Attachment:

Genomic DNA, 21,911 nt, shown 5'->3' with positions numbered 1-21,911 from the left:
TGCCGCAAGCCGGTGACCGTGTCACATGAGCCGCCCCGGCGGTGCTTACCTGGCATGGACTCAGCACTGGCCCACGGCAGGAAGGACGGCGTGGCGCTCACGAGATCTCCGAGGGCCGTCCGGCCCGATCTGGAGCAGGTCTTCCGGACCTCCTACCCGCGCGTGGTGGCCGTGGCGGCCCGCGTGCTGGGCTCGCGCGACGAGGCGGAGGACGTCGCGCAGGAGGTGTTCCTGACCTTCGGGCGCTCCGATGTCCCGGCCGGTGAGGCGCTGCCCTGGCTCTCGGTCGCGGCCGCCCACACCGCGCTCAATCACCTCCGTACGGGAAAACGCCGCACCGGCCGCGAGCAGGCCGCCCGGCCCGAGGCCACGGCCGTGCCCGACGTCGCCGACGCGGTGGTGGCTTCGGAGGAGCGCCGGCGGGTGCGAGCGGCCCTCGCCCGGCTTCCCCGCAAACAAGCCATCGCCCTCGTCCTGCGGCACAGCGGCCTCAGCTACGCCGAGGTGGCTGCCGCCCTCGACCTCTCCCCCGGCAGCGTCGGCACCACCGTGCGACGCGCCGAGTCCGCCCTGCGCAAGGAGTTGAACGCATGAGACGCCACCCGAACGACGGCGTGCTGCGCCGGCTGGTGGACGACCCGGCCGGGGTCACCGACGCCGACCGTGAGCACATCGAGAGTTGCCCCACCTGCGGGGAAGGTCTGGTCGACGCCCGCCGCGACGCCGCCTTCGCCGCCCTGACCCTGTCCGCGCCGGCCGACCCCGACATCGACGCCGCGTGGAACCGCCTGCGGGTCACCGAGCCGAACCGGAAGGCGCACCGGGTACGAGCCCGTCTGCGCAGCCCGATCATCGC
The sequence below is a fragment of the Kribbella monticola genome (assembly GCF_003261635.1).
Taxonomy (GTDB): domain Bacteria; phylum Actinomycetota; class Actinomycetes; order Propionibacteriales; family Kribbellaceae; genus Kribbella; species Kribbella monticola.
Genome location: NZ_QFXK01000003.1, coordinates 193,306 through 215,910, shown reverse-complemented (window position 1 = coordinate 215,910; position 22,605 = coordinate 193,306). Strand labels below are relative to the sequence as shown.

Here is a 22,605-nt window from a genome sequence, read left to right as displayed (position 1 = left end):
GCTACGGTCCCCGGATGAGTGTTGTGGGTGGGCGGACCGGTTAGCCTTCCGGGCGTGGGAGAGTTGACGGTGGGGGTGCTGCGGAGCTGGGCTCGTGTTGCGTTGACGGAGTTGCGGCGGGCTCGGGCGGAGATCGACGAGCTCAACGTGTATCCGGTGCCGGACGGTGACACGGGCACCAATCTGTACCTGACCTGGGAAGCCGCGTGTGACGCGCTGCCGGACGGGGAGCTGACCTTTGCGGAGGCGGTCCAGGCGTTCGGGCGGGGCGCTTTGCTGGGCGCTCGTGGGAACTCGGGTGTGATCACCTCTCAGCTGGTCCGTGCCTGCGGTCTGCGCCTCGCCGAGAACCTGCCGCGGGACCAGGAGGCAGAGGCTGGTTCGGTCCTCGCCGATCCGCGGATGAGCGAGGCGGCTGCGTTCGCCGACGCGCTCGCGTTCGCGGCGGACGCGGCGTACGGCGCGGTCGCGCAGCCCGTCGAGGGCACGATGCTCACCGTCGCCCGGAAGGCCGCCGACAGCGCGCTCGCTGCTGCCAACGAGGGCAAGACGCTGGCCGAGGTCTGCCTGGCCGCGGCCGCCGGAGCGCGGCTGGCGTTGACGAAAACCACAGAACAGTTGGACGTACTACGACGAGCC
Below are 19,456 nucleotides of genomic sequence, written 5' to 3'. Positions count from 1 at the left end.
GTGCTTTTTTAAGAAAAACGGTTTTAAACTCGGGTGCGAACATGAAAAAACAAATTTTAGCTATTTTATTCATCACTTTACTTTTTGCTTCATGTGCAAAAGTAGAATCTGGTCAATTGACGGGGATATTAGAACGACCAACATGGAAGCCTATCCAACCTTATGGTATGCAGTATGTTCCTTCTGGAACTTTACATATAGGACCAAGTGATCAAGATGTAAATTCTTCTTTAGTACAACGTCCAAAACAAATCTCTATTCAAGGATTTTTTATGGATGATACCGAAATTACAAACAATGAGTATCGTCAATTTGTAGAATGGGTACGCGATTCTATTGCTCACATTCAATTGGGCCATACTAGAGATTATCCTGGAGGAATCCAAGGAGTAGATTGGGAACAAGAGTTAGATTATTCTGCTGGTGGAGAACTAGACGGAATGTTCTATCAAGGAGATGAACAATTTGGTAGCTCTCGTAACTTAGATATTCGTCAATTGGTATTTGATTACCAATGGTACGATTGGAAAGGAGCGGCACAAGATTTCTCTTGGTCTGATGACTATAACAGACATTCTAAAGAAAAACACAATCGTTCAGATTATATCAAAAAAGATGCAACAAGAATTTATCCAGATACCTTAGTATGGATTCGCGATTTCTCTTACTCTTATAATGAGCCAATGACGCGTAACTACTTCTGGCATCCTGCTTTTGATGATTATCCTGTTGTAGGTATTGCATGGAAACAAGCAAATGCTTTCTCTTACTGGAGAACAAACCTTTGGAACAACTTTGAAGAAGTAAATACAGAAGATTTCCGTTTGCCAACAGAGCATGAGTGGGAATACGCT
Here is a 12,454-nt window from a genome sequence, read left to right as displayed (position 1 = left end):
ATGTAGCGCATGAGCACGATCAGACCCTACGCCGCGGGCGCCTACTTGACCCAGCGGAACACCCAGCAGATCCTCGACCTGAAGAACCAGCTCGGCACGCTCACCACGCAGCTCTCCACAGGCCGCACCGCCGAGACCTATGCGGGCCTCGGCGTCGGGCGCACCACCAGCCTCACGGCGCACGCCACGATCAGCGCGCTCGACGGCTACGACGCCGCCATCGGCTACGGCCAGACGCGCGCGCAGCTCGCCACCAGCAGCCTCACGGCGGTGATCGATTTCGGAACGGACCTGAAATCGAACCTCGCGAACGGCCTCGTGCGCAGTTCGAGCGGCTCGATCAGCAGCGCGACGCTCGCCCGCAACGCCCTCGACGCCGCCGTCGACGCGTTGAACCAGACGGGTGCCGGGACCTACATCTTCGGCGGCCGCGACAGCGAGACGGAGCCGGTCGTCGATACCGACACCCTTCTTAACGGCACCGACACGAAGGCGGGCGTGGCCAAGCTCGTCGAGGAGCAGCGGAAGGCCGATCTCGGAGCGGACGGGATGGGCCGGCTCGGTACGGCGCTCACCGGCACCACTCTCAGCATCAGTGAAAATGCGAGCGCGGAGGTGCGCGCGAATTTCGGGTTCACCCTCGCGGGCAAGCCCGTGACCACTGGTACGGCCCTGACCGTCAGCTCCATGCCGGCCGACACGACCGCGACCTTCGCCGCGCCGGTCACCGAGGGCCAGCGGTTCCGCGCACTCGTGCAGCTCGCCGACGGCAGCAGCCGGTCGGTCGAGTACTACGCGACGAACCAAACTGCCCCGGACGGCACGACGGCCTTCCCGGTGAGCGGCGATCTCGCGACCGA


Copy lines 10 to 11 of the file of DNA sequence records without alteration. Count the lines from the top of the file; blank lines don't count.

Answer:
Here is a 12,454-nt window from a genome sequence, read left to right as displayed (position 1 = left end):
ATGTAGCGCATGAGCACGATCAGACCCTACGCCGCGGGCGCCTACTTGACCCAGCGGAACACCCAGCAGATCCTCGACCTGAAGAACCAGCTCGGCACGCTCACCACGCAGCTCTCCACAGGCCGCACCGCCGAGACCTATGCGGGCCTCGGCGTCGGGCGCACCACCAGCCTCACGGCGCACGCCACGATCAGCGCGCTCGACGGCTACGACGCCGCCATCGGCTACGGCCAGACGCGCGCGCAGCTCGCCACCAGCAGCCTCACGGCGGTGATCGATTTCGGAACGGACCTGAAATCGAACCTCGCGAACGGCCTCGTGCGCAGTTCGAGCGGCTCGATCAGCAGCGCGACGCTCGCCCGCAACGCCCTCGACGCCGCCGTCGACGCGTTGAACCAGACGGGTGCCGGGACCTACATCTTCGGCGGCCGCGACAGCGAGACGGAGCCGGTCGTCGATACCGACACCCTTCTTAACGGCACCGACACGAAGGCGGGCGTGGCCAAGCTCGTCGAGGAGCAGCGGAAGGCCGATCTCGGAGCGGACGGGATGGGCCGGCTCGGTACGGCGCTCACCGGCACCACTCTCAGCATCAGTGAAAATGCGAGCGCGGAGGTGCGCGCGAATTTCGGGTTCACCCTCGCGGGCAAGCCCGTGACCACTGGTACGGCCCTGACCGTCAGCTCCATGCCGGCCGACACGACCGCGACCTTCGCCGCGCCGGTCACCGAGGGCCAGCGGTTCCGCGCACTCGTGCAGCTCGCCGACGGCAGCAGCCGGTCGGTCGAGTACTACGCGACGAACCAAACTGCCCCGGACGGCACGACGGCCTTCCCGGTGAGCGGCGATCTCGCGACCGA